In this article, we will implement count inversions in an array, with an explanation of the process. First, let’s see what inversion is. Given an array of `n`

elements, an inversion is defined as the pair `(Array[i], Array[j])`

if `i < j`

and `Array[i]>Array[j]`

. Put, it tells us how many conversions we need to do to sort the array. Consider the following example.

Array = 4, 2, 1, 7, 9, 8 Inversions = (4, 2), (4, 1), (2, 1), (9, 8)

Our problem is to find the number of inversions in an array. In the above example, the inversion count is equal to 4. So how can we solve this problem?

## Naïve Approach

A simple way to find the inversion count is to traverse the array and compare all pairs. Compare each item present at index `i`

with all elements after it. If it is greater, then increase the count.

This approach is straightforward. However, it has a time complexity of **O(n2)**.

**Code**

Consider the following code.

def countIversionNaive(array, n): count_inversion = 0 for i in range(0, n-1): for j in range(i+1,n): if array[i] > array[j]: #if the inversion condition satisfies then increase the count count_inversion += 1 return count_inversion

Now call the function

array = [4, 2, 1, 7, 9, 8] count = countIversionNaive(array,len(array)) print("Inversion Count:", count)

**Output**

Inversion Count: 4

We can obtain a better solution than this by modifying the merge sort algorithm a little bit. It is more efficient and provides a time complexity of **O(nlogn)**.

## Modified Merge Sort

Now let’s discuss the modified version of the merge sort. More specifically, we will change the merge method. We recursively divide an array into two equal (or roughly equal) parts until its size becomes one.

Then, we merge the left and right halves. This is a trickier part because we perform the sorting as well as the inversion count here. We start at subarrays of length **1** at the bottom and go to the top by sorting the left and right parts. Therefore, both given subarrays will be sorted at any stage in the merge method.

We create two pointers, **i** and **j**, for the left and right halves, respectively. Initially, both point to the start, i.e.,** i = 0** and **j = 0**. If the value at index **i** is less than or equal to the item present at index **j**, we take the former for merging and increment i by 1. No inversion will be done here.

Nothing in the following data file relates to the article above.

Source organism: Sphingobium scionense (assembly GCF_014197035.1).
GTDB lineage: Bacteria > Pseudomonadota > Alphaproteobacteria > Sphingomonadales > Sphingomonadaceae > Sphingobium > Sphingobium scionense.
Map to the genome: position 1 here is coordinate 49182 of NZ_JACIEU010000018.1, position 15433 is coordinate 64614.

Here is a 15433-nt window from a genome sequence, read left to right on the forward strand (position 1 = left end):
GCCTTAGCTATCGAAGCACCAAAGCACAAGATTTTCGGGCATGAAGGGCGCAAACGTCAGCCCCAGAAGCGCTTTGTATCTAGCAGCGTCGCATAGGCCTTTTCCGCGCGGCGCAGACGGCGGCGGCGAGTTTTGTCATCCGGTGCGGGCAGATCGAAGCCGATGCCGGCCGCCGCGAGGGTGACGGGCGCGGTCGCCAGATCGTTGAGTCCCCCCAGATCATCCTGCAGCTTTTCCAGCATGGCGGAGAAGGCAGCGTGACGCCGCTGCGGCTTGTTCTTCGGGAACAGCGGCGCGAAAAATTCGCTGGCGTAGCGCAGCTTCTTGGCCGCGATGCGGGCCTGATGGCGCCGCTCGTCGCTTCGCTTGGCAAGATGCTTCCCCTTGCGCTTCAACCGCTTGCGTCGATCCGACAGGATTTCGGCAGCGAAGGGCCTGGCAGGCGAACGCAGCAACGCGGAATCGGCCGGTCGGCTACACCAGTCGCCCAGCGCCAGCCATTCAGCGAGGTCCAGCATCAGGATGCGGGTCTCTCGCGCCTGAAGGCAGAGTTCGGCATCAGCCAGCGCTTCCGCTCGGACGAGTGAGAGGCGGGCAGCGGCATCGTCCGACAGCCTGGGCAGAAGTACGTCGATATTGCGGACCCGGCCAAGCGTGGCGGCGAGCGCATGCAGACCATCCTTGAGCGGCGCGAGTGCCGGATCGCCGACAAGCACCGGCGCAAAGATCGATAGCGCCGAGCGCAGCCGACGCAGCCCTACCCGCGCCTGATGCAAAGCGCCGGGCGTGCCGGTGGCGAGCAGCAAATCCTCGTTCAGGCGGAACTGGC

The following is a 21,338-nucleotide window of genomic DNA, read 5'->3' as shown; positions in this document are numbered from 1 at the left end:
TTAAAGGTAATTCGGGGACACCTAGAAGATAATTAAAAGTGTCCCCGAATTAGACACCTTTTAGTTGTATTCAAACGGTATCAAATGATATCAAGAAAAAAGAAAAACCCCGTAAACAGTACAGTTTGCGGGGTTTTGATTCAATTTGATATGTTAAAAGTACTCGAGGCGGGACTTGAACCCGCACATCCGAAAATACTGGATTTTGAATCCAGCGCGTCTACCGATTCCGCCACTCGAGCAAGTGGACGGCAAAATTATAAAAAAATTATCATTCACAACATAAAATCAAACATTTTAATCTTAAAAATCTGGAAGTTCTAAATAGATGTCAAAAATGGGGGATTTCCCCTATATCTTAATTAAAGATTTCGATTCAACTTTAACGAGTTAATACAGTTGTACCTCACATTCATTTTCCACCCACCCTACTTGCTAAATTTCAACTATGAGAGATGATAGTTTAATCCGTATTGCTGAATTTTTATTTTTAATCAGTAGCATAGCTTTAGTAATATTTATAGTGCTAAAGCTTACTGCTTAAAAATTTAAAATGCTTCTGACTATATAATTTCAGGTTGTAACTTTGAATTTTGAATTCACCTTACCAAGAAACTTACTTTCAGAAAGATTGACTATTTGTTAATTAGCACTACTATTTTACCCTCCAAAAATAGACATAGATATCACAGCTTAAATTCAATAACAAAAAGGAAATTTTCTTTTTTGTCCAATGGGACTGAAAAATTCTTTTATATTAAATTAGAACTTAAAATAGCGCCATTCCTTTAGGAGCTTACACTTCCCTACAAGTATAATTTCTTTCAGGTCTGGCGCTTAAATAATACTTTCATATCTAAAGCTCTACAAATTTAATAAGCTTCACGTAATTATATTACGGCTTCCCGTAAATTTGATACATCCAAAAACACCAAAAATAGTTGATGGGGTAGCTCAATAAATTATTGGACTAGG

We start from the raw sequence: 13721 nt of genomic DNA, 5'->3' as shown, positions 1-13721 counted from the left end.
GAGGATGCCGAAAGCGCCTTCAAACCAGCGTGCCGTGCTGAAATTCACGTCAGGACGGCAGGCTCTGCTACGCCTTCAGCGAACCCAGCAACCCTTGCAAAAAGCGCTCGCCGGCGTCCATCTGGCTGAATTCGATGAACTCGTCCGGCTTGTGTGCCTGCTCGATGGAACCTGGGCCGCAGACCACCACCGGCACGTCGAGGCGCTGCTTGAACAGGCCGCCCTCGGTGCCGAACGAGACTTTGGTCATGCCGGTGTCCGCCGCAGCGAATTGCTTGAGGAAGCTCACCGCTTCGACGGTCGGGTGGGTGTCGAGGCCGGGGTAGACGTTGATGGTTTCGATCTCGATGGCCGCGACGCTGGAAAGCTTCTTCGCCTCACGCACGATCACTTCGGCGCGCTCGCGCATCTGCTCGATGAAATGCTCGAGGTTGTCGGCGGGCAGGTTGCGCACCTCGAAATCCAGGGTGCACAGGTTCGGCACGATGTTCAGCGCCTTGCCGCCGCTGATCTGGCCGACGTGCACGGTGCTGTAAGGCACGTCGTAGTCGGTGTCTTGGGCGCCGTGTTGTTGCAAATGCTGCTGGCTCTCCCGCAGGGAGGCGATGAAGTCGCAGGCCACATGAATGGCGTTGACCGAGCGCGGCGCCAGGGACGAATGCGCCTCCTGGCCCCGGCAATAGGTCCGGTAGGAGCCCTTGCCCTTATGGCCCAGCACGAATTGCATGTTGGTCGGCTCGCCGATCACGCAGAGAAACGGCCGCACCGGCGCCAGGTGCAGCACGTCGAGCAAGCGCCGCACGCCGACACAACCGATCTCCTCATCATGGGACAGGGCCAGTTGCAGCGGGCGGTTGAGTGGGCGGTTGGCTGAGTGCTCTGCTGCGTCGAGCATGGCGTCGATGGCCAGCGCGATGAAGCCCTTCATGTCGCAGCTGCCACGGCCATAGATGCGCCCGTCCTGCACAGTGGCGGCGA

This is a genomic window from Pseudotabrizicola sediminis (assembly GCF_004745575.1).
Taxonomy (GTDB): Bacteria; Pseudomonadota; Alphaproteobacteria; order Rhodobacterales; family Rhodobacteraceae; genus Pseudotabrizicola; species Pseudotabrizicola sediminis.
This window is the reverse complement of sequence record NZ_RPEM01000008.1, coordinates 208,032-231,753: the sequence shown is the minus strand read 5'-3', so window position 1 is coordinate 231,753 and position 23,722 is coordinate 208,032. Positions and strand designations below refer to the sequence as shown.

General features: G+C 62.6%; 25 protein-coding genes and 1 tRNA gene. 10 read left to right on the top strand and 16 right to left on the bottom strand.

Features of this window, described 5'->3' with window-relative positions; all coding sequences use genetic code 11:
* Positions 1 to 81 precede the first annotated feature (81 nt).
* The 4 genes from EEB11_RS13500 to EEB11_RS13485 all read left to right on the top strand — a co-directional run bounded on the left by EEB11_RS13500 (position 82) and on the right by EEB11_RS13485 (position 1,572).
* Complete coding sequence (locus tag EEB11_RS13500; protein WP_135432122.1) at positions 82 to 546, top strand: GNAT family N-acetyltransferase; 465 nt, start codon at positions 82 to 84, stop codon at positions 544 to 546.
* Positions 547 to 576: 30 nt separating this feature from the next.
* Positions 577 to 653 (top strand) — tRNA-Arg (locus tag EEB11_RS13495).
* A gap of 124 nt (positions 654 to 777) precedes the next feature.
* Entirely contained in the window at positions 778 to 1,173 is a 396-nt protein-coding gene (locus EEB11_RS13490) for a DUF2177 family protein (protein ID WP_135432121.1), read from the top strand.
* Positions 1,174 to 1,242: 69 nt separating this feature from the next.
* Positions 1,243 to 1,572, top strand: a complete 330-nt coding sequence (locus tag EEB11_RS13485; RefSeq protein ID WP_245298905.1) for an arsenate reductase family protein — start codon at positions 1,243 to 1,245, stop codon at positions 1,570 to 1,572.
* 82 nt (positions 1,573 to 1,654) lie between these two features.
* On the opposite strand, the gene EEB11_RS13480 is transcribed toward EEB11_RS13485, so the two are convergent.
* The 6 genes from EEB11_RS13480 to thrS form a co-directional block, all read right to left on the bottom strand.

Otherwise, we take the element at index j for merging. Here, we need to increase the inversion count because `i < j`

and `array[i]>array[j]`

. Furthermore, all values after index **i** will also be greater than `array[j]`

since subarrays are sorted. Hence, the inversion count will be equal to the length of the subarray – index i. We update the count and increment j as well.

**Code**

Consider the following implementation.

def merge_count(array, l, r, m): global count_inversion #create temporary left and right array temp_left=array[l:m+1] temp_right=array[m+1:r+1] left_size = len(temp_left) right_size = len(temp_right) i=0 #pointer for left j=0 #pointer for right k=l #pointer to make changes in the original array #add sorted elements from the subarrays while (i<left_size and j<right_size): if (temp_left[i] <= temp_right[j]): #add elements from left sub array array[k] = temp_left[i] k +=1 i += 1 #increase the left sub array pointer else: #add elements from right sub array array[k] = temp_right[j] count_inversion += left_size-i k +=1 j += 1 #increase the right sub array pointer #copy the remaining elements if they exist if i<left_size: array[k: k+(left_size-i)] = temp_left[i: left_size] elif j<right_size: array[k: k+(right_size-j)] = temp_right[j: right_size] def countInversion(array, l, r): global count_inversion if l < r: mid = (l+r)//2 countInversion(array, l, mid) #left part countInversion(array, mid+1, r) #right part merge_count(array, l, r, mid)

Now call the function

array = [4, 2, 1, 7, 9, 8] count_inversion=0 countInversion(array, 0, len(array)-1) print("Inversion Count:", count_inversion)

**Output**

Inversion Count: 4

Blog Hero